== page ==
The Christian Science Monitor has a great article on networked outdoor sensors. The article focuses on the use of sensors to measure soil moisture levels at Camalie Vineyards in California.
As the article points out, wireless sensors are increasingly being used outdoors. Common applications include keeping track of temperatures, moisture levels and other environmental factors for a variety of high value crops including fruits, nuts and nursery plants.
Addressing similar market needs, ThingMagic builds rugged RFID readers designed for use in harsh environments. Our readers are being used to monitor the moisture content in bales of hay, keep track of cars and trucks in maintenance yards, track tools at work sites, monitor temperatures in fresh produce cold chains and a wide variety of other outdoor applications.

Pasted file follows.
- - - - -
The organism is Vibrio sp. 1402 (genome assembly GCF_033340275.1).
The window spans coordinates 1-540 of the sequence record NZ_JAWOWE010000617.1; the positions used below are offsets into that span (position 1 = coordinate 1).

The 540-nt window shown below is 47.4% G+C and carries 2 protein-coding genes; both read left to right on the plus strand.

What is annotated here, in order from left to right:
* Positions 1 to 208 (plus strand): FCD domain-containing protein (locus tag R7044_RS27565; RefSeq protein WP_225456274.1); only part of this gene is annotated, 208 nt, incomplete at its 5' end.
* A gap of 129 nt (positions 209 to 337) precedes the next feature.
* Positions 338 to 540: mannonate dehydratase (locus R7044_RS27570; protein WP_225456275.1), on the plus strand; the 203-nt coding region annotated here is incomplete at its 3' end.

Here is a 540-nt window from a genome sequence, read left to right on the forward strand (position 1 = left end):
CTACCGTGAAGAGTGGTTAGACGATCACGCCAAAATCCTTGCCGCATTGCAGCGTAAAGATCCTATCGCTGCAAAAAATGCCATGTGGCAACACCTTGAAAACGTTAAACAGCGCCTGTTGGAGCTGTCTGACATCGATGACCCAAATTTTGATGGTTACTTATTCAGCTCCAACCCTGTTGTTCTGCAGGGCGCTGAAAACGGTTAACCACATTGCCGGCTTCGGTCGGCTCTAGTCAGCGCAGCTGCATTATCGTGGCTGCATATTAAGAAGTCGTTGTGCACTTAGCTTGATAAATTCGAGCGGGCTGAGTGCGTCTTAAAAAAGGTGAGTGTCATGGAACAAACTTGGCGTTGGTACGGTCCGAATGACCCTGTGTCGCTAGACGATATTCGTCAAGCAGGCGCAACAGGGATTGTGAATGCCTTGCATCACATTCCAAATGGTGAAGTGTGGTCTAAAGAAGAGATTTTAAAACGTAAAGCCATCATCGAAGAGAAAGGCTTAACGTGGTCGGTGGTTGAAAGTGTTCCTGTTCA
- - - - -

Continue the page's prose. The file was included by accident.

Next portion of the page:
Passive RFID is well suited for these applications: passive RFID tags are inexpensive to buy, encode and deploy; they also do not require their own source of power; RFID readers come in a variety of economical form factors, including handheld and mobile versions. This combination makes it easy to deploy the system in almost any outdoor situation.
RFID readers are also designed to be network ready and fit into existing IT infrastructures, or simply move the sensor data to PCs or Internet applications.
ThingMagic has an active sensor R&D program and is working with several partners on commercial sensor products. More on this in coming months.